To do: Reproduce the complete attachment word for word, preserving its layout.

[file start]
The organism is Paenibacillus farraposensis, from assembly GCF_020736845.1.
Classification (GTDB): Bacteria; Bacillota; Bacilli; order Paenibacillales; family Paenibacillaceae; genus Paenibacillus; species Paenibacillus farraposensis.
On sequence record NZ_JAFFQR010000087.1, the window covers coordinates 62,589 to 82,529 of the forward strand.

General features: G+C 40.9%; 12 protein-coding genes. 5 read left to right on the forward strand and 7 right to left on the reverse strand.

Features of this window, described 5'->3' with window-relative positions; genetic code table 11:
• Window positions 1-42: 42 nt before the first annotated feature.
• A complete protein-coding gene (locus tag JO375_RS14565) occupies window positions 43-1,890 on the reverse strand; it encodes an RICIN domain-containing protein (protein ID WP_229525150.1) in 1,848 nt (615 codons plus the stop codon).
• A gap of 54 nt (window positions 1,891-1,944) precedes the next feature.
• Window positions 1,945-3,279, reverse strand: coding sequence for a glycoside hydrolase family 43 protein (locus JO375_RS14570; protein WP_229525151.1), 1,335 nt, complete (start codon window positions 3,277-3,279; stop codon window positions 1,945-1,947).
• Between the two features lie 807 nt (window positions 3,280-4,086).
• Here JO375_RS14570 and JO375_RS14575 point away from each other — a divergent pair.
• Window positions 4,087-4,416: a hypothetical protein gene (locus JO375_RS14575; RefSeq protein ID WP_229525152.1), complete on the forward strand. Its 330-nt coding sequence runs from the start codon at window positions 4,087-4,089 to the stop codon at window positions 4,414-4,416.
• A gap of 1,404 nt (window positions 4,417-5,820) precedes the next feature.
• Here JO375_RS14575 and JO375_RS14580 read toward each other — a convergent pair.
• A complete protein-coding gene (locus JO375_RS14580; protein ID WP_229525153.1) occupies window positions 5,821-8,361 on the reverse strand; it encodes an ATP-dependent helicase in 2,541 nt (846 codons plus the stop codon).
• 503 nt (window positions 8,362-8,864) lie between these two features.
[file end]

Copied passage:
The organism is Paenibacillus farraposensis, from assembly GCF_020736845.1.
Classification (GTDB): Bacteria; Bacillota; Bacilli; order Paenibacillales; family Paenibacillaceae; genus Paenibacillus; species Paenibacillus farraposensis.
On sequence record NZ_JAFFQR010000087.1, the window covers coordinates 62,589 to 82,529 of the forward strand.

General features: G+C 40.9%; 12 protein-coding genes. 5 read left to right on the forward strand and 7 right to left on the reverse strand.

Features of this window, described 5'->3' with window-relative positions; genetic code table 11:
• Window positions 1-42: 42 nt before the first annotated feature.
• A complete protein-coding gene (locus tag JO375_RS14565) occupies window positions 43-1,890 on the reverse strand; it encodes an RICIN domain-containing protein (protein ID WP_229525150.1) in 1,848 nt (615 codons plus the stop codon).
• A gap of 54 nt (window positions 1,891-1,944) precedes the next feature.
• Window positions 1,945-3,279, reverse strand: coding sequence for a glycoside hydrolase family 43 protein (locus JO375_RS14570; protein WP_229525151.1), 1,335 nt, complete (start codon window positions 3,277-3,279; stop codon window positions 1,945-1,947).
• Between the two features lie 807 nt (window positions 3,280-4,086).
• Here JO375_RS14570 and JO375_RS14575 point away from each other — a divergent pair.
• Window positions 4,087-4,416: a hypothetical protein gene (locus JO375_RS14575; RefSeq protein ID WP_229525152.1), complete on the forward strand. Its 330-nt coding sequence runs from the start codon at window positions 4,087-4,089 to the stop codon at window positions 4,414-4,416.
• A gap of 1,404 nt (window positions 4,417-5,820) precedes the next feature.
• Here JO375_RS14575 and JO375_RS14580 read toward each other — a convergent pair.
• A complete protein-coding gene (locus JO375_RS14580; protein ID WP_229525153.1) occupies window positions 5,821-8,361 on the reverse strand; it encodes an ATP-dependent helicase in 2,541 nt (846 codons plus the stop codon).
• 503 nt (window positions 8,362-8,864) lie between these two features.